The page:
Defeated by Bradamante I, Conflict with Rinaldo II, Freed by Bradamante IV, Magical Villa XII, Tournament of Grievances XXVII (name drop VIII, XIX, XXX)
King of Circassia
Lovesick Knight Constantly Embarrassed By More Important Characters
We meet Sacripant in one of the most cringe-worthy scenes of the poem, which also happens to be the beginning! Angelica comes upon him weeping and emotional for unrequited love of her at the river bank. Recognizing a knight she can manipulate, she twists him to become her bodyguard so she can get back to Cathay–not realizing that he is about to rape her.
Before Sacripant can make good on his malice, he is interrupted by a white knight who easily defeats him and rides off without a word. Angelica has to console her chosen champion over the death of his horse and his embarrassing defeat. When a page arrives to tell him that the white knight is the Lady Bradamante, Sacripant feels himself doubly shamed before his lady love and abandons his wicked plan.
The runaway Bayardo brings Rinaldo across their path. Sacripant immediately engages the paladin in a contest of arms while Angelica runs off through the woods again. A sorcerer-hermit sends a spirit disguised as a page to trick the two knights into believing that Angelica has run off to Paris with Orlando. Sacripant is left behind when Rinaldo leaps onto Bayardo’s back and gallops for Paris.
He next appears without intervening explanation at the Stygian steel fortress of Atlantes. Bradamante defeats Atlantes with the help of the magical ring and liberates all the knights held hostage in the fortress. Sacripant and the others attempt to tame the hippogryph and then watch in amazement as Rogero is carried off to Alcina’s isle.
Sacripant falls victim to another of Atlantes’ traps, this time the magical villa. Orlando sees him and many other knights there when he arrives seeking Angelica. Angelica chooses Sacripant among all those present to escort her back to Cathay because he is the easiest to dupe. A three-way conflict for Angelica breaks out between Sacripant, Ferrau, and Orlando. She runs off with the aid of the magical ring while they bicker. While Ferrau and Orlando begin to duel, Sacripant rides off in hopes of finding her…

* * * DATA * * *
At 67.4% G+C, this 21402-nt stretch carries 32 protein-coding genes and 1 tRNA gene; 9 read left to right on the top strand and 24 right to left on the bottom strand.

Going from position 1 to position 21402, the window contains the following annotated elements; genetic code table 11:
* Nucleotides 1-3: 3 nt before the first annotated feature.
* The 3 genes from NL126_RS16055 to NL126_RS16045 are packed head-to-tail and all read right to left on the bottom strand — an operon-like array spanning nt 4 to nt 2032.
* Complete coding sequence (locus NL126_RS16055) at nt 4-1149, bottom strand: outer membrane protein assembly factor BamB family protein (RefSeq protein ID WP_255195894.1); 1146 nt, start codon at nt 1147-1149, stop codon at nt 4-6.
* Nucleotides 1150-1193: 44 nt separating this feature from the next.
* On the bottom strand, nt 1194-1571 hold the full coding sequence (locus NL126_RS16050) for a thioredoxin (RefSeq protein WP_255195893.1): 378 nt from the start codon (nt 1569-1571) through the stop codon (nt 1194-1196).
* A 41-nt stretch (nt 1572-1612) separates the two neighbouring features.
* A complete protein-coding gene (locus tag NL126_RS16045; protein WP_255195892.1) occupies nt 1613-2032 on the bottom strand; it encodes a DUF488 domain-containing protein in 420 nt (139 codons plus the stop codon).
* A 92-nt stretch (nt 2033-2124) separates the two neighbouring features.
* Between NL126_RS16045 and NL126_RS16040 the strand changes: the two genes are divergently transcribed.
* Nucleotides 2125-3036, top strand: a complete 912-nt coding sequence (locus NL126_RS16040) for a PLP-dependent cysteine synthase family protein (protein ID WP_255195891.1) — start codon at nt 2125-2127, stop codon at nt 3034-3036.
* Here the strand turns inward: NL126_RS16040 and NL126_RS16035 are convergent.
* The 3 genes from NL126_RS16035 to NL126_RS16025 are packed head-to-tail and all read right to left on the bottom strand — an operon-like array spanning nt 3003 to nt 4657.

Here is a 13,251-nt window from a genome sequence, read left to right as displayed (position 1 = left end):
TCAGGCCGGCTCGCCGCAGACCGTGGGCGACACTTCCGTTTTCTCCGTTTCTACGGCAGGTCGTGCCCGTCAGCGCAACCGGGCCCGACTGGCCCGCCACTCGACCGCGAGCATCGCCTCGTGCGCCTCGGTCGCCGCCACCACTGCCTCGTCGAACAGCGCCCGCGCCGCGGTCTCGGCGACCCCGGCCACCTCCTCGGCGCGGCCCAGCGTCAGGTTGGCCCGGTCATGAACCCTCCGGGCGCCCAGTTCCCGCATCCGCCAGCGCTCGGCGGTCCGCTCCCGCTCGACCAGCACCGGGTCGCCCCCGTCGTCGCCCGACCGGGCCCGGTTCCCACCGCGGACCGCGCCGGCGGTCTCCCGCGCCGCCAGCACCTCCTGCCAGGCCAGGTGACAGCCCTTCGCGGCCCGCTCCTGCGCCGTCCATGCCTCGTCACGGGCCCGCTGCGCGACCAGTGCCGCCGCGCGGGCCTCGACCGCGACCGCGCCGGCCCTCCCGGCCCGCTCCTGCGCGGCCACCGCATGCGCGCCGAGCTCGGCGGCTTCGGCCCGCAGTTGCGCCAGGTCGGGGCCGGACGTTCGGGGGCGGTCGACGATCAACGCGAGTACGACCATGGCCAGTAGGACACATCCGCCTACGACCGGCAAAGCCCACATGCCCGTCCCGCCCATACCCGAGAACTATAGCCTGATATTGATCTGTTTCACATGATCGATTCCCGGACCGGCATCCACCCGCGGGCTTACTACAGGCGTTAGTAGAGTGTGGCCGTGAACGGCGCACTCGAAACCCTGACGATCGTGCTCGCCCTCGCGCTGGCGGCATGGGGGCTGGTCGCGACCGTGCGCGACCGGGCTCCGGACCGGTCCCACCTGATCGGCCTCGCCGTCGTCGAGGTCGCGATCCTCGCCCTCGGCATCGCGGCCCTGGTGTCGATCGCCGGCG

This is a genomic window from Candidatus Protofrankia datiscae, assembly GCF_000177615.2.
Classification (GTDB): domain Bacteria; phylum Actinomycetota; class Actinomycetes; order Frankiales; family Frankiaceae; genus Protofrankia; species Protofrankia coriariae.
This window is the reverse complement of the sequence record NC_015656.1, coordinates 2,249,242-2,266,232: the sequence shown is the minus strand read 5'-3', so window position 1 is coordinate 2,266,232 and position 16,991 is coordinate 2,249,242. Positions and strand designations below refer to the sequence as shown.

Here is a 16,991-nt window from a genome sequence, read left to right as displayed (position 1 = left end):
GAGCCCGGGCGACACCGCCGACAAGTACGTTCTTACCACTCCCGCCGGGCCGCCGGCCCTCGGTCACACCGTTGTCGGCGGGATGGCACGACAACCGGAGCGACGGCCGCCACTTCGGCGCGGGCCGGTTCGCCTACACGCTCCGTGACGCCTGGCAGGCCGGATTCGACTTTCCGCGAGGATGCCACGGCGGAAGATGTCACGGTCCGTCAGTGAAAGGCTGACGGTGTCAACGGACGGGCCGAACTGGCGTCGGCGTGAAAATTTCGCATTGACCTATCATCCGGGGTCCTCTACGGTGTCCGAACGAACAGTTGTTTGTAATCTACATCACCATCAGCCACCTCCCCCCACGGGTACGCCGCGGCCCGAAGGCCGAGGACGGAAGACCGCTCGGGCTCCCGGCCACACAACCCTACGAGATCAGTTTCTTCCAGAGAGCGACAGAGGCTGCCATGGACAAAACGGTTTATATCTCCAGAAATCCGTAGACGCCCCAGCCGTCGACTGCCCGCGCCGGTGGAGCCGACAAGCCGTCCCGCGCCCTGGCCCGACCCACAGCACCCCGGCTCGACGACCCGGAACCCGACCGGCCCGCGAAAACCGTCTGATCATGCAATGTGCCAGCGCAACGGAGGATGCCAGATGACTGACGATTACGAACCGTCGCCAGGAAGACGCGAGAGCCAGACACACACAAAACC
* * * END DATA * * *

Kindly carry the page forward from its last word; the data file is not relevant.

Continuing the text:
…only to reappear fourteen cantos later for his final appearance. Agramant holds a tournament outside of Paris to settle the various disputes among his greatest champions. Sacripant gets involved when he recognizes Rodomonte’s horse (which he had stolen from Rogero). When Sacripant sees Frontino, he recognizes it as the offspring of his Frontilatte, stolen in the previous poem by Brunello.
Never come between a man and his horse! He begins a duel, unarmed against the fully-steeled Rodomonte, to regain Frontino. Agramant breaks up the duel and requires him to wait on the outcomes of the many other duels before he can lay claim to Frontino. Rodomonte complicates things by abandoning his suit of Doralice and leaving Agramant’s service in dejection.
The last we see of Sacripant he is chasing after Rodomonte to take back Frontino. He is delayed by having to save a drowning woman and then regain his spooked horse. At last, he catches up to Rodomonte…
…and we don’t get an action scene?! Sacripant disappears from the poem as a lost thread.
The timing makes it seem most likely that he was unhorsed by Rodomonte at Isabel‘s memorial bridge and carried off to the Sarzan mines, but Ariosto never makes good on the tease. Like much else in the poem, we are left wondering what happened. His final monument is a trio of anonymous stanzas (XXXV.54-56) which declare that Rodomonte defeated him at the bridge but allowed him to depart because of their shared faith, and that Sacripant returned East in shame and still in pursuit of Angelica.
Judgment: Features in the most vividly-described battles in the poem. Equal parts sad and revolting in his love of Angelica. A fitting end to a buffoonish character–gone without a trace.